Oct. 24, 2018
Everyone has heard the joke about manure spreaders: “It’s the only product the manufacturer will not stand behind.” But good manure management is no joke, and a quality manure spreader can be an important tool in good manure management. Not only will a manure spreader help to keep your barn and shelters free of manure, flies and odors, it will help keep your pastures in good shape, saving you money in the long run.
In suburban horse keeping, spreading manure or hauling it off daily may be the only legal ways to dispose of it. For those horse owners who may be concerned that spreading manure on pastures may expose your horses to parasites, rest assured. Fly larva eggs do not survive when exposed to hot summer sun (it takes about 90 days to “sterilize” a pasture), and winter pasture rotation, combined with fecal egg counts in a de-worming program, have proven to be the best methods of parasite control.
If you regularly fertilize your pastures and hay fields with chemical fertilizers, spreading your manure, or composted manure, can reduce the need and expense of frequent chemical fertilizer applications. Have your soil tested at least once a year and only use as much fertilizer as is recommended. This will also help keep the algae growth out of your ponds and lakes. Excess nitrogen run off from pastures can cause algae and water plants to grow to the extent that they use up oxygen in the water and cause fish kills.
There are two basic designs for manure spreaders: ground driven and PTO (Power Take Off) driven. Ground driven spreaders are limited in size, but can be pulled by any vehicle with enough power to operate it, such as an ATV, riding lawn mower, tractor, even a horse or mule. They can be small enough to be maneuvered by hand in a barn, but usually do not exceed 50 bushels capacity.
When spreading, the manure is moved along the bed by chains attached to gears on the wheels. Paddles on the beater mechanism at the rear of the machine pick up the manure and sling it behind the spreader in a fine powder. This broken up organic fertilizer decomposes much quicker than it would if spread by hand. With few exceptions (Pequea brand) the ratio of paddle speed and ground speed cannot be adjusted on ground driven spreaders.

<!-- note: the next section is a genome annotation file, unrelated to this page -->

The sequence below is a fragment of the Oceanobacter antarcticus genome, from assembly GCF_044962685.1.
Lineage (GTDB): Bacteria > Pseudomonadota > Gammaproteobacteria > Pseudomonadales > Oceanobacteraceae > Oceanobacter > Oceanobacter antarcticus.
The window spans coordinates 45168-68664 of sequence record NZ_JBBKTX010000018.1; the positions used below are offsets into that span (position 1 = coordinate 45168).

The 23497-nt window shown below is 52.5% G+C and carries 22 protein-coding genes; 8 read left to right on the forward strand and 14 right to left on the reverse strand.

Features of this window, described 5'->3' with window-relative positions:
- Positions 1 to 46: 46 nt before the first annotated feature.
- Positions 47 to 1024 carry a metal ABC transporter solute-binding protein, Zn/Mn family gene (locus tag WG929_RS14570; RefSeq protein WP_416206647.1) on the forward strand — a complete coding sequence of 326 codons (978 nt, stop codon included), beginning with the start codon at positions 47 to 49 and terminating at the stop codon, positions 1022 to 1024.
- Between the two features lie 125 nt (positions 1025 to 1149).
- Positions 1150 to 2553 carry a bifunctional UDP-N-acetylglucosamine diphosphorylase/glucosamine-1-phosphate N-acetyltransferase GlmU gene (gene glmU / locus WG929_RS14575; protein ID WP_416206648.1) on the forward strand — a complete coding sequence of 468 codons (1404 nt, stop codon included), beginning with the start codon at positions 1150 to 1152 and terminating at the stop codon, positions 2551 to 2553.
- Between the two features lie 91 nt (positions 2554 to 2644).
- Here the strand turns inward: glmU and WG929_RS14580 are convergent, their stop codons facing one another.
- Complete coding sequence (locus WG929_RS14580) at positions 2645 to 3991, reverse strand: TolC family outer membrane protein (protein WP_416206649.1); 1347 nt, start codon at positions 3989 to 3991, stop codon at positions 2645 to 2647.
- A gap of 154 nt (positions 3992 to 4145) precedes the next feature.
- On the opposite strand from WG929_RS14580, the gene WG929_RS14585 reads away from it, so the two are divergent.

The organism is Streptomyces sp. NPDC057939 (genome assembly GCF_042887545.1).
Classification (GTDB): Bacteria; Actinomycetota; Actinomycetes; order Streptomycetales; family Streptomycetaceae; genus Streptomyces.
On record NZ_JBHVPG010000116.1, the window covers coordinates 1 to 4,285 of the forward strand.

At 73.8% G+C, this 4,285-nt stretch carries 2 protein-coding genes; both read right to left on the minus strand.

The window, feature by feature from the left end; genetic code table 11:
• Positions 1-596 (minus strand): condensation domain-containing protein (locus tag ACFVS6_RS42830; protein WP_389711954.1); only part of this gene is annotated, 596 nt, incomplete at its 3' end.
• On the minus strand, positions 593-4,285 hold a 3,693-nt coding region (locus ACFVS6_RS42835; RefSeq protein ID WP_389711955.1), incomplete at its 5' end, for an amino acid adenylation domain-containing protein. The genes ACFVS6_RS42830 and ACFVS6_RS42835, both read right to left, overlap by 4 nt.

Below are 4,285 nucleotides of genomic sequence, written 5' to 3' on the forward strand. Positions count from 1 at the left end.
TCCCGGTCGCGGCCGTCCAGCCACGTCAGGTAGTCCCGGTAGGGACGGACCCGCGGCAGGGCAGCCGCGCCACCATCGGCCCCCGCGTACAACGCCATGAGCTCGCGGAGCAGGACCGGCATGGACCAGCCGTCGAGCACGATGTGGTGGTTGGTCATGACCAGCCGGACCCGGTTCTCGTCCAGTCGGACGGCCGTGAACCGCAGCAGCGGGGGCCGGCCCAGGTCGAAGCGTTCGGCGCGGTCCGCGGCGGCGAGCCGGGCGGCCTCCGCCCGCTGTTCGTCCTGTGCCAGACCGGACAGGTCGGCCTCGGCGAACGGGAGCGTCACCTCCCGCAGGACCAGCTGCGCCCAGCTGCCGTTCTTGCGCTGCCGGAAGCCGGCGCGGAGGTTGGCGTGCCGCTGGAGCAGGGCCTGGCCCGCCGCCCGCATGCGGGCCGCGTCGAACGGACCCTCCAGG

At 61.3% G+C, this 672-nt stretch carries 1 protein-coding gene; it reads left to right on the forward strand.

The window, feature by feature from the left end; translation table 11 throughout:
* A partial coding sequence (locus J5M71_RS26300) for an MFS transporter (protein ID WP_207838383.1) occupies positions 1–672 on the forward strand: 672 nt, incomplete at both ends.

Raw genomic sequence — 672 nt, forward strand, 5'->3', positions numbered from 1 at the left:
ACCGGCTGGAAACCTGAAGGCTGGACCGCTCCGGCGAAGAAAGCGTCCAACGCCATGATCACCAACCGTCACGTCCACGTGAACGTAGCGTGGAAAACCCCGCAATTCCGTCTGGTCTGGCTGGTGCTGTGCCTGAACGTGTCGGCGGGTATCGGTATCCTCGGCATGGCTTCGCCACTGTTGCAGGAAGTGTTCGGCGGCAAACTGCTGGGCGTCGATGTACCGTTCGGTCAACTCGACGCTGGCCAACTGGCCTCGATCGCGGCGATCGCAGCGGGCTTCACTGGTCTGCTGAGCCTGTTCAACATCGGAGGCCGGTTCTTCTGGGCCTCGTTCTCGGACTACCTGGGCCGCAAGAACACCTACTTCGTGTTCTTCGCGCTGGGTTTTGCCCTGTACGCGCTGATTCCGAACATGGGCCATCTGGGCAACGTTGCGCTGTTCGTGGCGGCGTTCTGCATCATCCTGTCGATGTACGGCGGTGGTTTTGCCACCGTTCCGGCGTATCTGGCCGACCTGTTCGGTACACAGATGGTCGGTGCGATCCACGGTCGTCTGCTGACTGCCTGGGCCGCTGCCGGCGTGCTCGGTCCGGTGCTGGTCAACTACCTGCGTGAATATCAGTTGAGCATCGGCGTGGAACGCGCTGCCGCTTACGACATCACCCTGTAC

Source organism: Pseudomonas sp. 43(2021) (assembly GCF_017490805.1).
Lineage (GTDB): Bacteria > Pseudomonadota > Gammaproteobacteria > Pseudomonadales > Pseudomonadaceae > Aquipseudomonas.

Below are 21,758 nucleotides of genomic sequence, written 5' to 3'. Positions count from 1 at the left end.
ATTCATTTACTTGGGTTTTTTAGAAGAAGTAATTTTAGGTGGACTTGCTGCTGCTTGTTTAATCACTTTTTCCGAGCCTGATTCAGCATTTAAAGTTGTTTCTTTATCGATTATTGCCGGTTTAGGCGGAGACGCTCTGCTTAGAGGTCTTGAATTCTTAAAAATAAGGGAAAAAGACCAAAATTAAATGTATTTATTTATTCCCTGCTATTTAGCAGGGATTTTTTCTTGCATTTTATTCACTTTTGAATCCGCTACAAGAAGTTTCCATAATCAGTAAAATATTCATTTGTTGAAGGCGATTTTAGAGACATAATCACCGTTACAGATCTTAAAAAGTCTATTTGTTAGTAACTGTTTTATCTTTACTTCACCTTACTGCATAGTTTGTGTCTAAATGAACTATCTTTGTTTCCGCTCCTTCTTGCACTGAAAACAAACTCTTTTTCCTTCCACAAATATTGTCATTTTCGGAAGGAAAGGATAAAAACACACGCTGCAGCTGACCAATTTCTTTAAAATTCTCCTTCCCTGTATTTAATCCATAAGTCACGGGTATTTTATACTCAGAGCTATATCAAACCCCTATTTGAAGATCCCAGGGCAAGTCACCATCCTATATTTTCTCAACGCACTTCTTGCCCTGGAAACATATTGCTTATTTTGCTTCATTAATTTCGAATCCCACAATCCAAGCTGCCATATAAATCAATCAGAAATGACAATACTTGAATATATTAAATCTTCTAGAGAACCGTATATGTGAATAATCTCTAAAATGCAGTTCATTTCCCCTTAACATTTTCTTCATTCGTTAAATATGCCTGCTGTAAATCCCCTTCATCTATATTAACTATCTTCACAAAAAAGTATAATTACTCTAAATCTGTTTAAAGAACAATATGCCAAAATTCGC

PTO driven spreaders have the advantage of an independent power source and, thus, can handle more capacity and can be more reliable, especially in muddy and hilly, uneven terrain. The operator has more control, preventing jamming, and making it easier to slow down in the field, concentrating the distribution where needed. The PTO machine can even be operated from a standstill.
If you have hay or straw bedding in your manure, this material has a tendency to wrap around the tines on the ground driven machines, but less so with the PTO driven machines. The tines are usually paddle type or rooster comb type. The latter gets its name from the shape of the steel tines with serrations, resembling a rooster comb. This type costs more to manufacture, but does a superior job spreading the product.
Below is a list of manure spreaders brands available:
Pequea Machine, Inc. (Tennessee Farmer’s Co-Op is a dealer)
200 Jalyn Drive, P.O. Box 399, New Holland, PA 17557
Phone: 717-354-4343; Website: http://www.pequea.com/
1867 Kirkwood Pike, Kirkwood PA 17536
Phone: 855-822-1976; Website: http://conestogamanurespreaders.com/
Absolute Innovations, Inc. (ABI)
1320 Third St., Osceola, IN 46561
Phone: 877-788-7253; Website: http://www.abiequine.com/
John Deereand Frontier (sold at John Deer Dealers)
One John Deere Place, Moline, Illinois 61265
Mill Creek Manufacturing Inc.
525 Reservoir Road, Honey Brook, PA 19344
Phone: 1-800-311-1323; Website: http://www.millcreekspreaders.com
P.O. Box 104, 333 Salem Ave.
Fredericktown, OH 43019
800-335-1880; Website: www.countrymanufacturing.com
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